Use this URL to cite or link to this record in EThOS: http://ethos.bl.uk/OrderDetails.do?uin=uk.bl.ethos.560097
Title: The alexithymia construct : a review of stability, and examination of its relationship with attachment and anorexia nervosa
Author: Peters, Simone
Awarding Body: University of Warwick
Current Institution: University of Warwick
Date of Award: 2010
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Abstract:
The alexithymia construct first appeared in academic literature over 30 years ago, but has recently undergone a revival in terms of research and clinical interest. The aim of this thesis was to explore the concept of alexithymia, in the hope of elucidating the impact that it can have on mental health difficulties, and offering suggestions for intervention. The first chapter is a literature review focussing on the stability of alexithymia in relation to different medical and psychiatric disorders, and evaluating the evidence for it being either a transient state or permanent trait. Emphasis is placed on implications for treatment, as well as directions for future research. The second chapter reports findings from a cross-sectional study examining the relationship between alexithymia and attachment in individuals with diagnosed anorexia nervosa, compared to a group of non-clinical controls. The focus is on the high prevalence of alexithymia and insecure attachment experiences in the clinical group, and on the associations between alexithymia and insecure attachments, alexithymia and eating disorder pathology, and insecure attachment and eating disorder pathology. The third chapter is a reflective paper examining the impact of the research process on the researcher in terms of personal and professional development. Consideration is paid to methodological and conceptual issues related to the research process, and the impact that conducting empirical work can have on clinical practice.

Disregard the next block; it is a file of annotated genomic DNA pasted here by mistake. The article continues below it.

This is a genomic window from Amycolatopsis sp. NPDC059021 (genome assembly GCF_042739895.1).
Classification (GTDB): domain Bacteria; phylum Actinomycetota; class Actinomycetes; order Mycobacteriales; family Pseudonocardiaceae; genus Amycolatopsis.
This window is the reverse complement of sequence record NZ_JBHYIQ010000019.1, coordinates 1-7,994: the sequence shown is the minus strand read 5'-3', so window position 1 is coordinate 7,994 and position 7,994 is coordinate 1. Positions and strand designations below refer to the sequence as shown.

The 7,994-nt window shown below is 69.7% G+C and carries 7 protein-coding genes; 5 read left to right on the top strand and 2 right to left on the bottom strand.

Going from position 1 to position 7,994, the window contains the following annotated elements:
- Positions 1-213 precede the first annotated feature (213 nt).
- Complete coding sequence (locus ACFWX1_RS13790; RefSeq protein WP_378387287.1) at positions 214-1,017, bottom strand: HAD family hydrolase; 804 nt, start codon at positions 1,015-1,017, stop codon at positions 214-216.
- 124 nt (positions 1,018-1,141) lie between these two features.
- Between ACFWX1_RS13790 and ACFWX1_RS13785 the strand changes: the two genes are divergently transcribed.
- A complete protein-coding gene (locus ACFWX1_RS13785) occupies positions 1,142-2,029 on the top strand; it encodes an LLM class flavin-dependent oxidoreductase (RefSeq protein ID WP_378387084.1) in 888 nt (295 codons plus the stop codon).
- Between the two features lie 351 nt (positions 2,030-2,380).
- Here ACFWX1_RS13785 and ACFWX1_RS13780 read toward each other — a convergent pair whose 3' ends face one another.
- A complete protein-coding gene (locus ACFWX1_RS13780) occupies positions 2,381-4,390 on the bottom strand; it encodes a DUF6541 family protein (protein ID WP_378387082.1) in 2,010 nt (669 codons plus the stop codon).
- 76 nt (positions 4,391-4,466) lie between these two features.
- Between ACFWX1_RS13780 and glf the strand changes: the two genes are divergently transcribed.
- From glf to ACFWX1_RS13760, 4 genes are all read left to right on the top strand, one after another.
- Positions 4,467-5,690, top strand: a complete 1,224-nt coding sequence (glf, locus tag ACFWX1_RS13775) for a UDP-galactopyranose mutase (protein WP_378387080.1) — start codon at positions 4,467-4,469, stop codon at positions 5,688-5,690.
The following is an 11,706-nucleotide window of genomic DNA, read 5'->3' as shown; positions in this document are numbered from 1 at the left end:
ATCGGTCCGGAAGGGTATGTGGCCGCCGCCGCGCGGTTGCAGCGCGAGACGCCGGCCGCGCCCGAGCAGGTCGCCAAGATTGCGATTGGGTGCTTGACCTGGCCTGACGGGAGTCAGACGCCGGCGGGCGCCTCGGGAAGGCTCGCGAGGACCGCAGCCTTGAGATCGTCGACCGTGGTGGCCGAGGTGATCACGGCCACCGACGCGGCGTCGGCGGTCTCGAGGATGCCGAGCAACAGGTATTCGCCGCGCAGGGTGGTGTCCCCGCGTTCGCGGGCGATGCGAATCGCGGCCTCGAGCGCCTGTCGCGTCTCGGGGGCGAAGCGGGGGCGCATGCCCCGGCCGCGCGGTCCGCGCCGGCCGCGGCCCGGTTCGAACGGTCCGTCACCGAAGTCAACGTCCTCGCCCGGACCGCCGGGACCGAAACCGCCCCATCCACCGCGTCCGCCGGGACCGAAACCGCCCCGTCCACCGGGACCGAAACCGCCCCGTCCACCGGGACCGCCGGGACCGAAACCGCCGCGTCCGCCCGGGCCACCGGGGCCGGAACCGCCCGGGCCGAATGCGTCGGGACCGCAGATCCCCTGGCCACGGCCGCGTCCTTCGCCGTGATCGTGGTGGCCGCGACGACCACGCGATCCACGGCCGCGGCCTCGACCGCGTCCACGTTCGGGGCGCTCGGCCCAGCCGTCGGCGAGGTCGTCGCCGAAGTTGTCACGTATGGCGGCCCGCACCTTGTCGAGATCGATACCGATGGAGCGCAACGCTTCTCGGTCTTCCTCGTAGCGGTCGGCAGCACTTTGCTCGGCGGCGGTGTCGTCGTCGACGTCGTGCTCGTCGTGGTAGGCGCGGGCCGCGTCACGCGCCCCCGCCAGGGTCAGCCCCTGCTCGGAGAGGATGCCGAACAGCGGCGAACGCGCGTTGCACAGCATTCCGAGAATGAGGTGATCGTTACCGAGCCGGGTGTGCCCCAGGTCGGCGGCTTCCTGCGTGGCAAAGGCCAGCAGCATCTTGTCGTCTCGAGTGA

Supervisor: Not available Sponsor: Not available
Qualification Name: Thesis (D.Clin.Psy.) Qualification Level: Doctoral
EThOS ID: uk.bl.ethos.560097  DOI: Not available
Keywords: BF Psychology ; RC Internal medicine
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